October 13, 2012
ALDS Recap: Yankees Defeat Orioles
One night after the American League’s other surprise team saw its season brought to end by Justin Verlander, the Orioles suffered the same fate courtesy of CC Sabathia. If you’re a Yankees or Tigers fan (or an executive at TBS or FOX), you’re probably pleased with the way things turned out. If you’re anyone else, you might be mourning the underdogs. Like the A’s, the Orioles pushed their opponent to the brink: all told, the Yankees outscored the O’s by just four runs in 23 head-to-head games this season. But in the end, the better team advanced.
The Yankees scored single runs in the fifth, sixth, and seventh—aside from their five-run outburst in the ninth inning of Game One, all of their scoring in this series came in dribs and drabs. DH Raul Ibanez, starting for the first time since Game One, got the Yankees on the board with a grounder up the middle that barely skipped by second baseman Robert Andino, scoring Mark Teixeira from second.
Texieira was on second because he’d led off with a single and then stolen it. The steal was unexpected—both by Baltimore and by Ibanez—which is why it worked so well. Teixeira had never so much as attempted a steal in his 35 previous postseason games, and he’d been nursing a tender calf that had visibly slowed him up earlier in the series. He’s averaged just two steals per season in his 10-year career, and stole two in 2012. In other words, he’s about the last player on the roster one would have expected to change a game with his legs, unless it was by being too slow to score, as he was in Game Two.
When Teixeira has tried to swipe a base, though, he’s succeeded almost 78 percent of the time. According to Girardi, he and Teixeira had discussed the possibility a day or two before, and Girardi had told him, “If you think you can get it, go ahead, go get it.” The Orioles weren’t holding Teixeira on, and he picked the perfect pitch to run on: a 76-mph curveball. It was a smart small-ball play by a player and a team better known for their big bats.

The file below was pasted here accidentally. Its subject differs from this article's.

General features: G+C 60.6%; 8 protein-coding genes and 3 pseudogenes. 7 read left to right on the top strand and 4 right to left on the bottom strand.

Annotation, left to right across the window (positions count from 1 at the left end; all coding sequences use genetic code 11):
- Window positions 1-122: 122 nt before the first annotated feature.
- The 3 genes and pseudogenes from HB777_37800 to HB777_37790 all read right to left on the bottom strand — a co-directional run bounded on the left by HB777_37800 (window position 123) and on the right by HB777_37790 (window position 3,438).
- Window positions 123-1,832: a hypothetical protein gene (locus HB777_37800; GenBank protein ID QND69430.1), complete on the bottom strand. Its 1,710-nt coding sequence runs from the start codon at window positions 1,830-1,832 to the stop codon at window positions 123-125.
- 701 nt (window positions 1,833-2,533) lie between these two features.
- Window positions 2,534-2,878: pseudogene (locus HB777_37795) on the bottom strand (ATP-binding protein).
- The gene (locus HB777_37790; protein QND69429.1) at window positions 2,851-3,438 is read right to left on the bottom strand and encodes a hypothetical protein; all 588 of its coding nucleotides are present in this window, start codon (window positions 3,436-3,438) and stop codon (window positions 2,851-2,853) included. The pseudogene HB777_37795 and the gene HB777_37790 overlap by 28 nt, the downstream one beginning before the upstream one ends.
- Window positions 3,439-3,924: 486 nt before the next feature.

The next inning, Derek Jeter drew a one-out walk, and Ichiro Suzuki drove him in with a double to center. Cano struck out looking, and Hammel intentionally walked Mark Teixeira, putting men on first and second with two outs. With the left-handed Raul Ibanez due up, Buck Showalter brought in southpaw Troy Patton. That led to one of a couple times in the game I would’ve done something differently than Joe Girardi did. Ibanez disappeared into the dugout during the pitching change, and I expected to see Alex Rodriguez emerge. Benching A-Rod in order to set up a platoon advantage over the Orioles’ starter was defensible, but calling on him here—the mirror opposite of the late-inning move that led to such success in Game Three—seemed like the obvious move to me. Instead, Girardi stayed with Ibanez, who struck out swinging on a curve in the dirt.